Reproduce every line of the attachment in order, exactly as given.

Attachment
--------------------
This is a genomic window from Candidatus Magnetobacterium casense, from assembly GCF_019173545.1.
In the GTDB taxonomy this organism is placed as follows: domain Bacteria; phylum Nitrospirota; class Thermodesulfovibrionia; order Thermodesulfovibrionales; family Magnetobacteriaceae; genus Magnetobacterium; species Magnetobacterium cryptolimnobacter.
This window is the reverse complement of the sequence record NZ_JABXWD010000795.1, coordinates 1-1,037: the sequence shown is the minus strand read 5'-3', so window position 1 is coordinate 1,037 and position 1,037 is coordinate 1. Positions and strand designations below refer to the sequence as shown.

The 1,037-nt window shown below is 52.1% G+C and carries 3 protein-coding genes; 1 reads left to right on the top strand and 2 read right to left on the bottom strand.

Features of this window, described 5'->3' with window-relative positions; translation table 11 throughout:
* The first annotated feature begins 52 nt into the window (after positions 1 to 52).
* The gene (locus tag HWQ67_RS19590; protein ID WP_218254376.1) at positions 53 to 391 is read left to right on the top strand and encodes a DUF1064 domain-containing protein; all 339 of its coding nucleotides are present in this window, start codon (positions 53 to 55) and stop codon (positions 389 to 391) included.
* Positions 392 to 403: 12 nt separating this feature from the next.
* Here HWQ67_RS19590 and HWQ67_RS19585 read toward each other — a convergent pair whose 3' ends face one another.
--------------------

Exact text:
This is a genomic window from Candidatus Magnetobacterium casense, from assembly GCF_019173545.1.
In the GTDB taxonomy this organism is placed as follows: domain Bacteria; phylum Nitrospirota; class Thermodesulfovibrionia; order Thermodesulfovibrionales; family Magnetobacteriaceae; genus Magnetobacterium; species Magnetobacterium cryptolimnobacter.
This window is the reverse complement of the sequence record NZ_JABXWD010000795.1, coordinates 1-1,037: the sequence shown is the minus strand read 5'-3', so window position 1 is coordinate 1,037 and position 1,037 is coordinate 1. Positions and strand designations below refer to the sequence as shown.

The 1,037-nt window shown below is 52.1% G+C and carries 3 protein-coding genes; 1 reads left to right on the top strand and 2 read right to left on the bottom strand.

Features of this window, described 5'->3' with window-relative positions; translation table 11 throughout:
* The first annotated feature begins 52 nt into the window (after positions 1 to 52).
* The gene (locus tag HWQ67_RS19590; protein ID WP_218254376.1) at positions 53 to 391 is read left to right on the top strand and encodes a DUF1064 domain-containing protein; all 339 of its coding nucleotides are present in this window, start codon (positions 53 to 55) and stop codon (positions 389 to 391) included.
* Positions 392 to 403: 12 nt separating this feature from the next.
* Here HWQ67_RS19590 and HWQ67_RS19585 read toward each other — a convergent pair whose 3' ends face one another.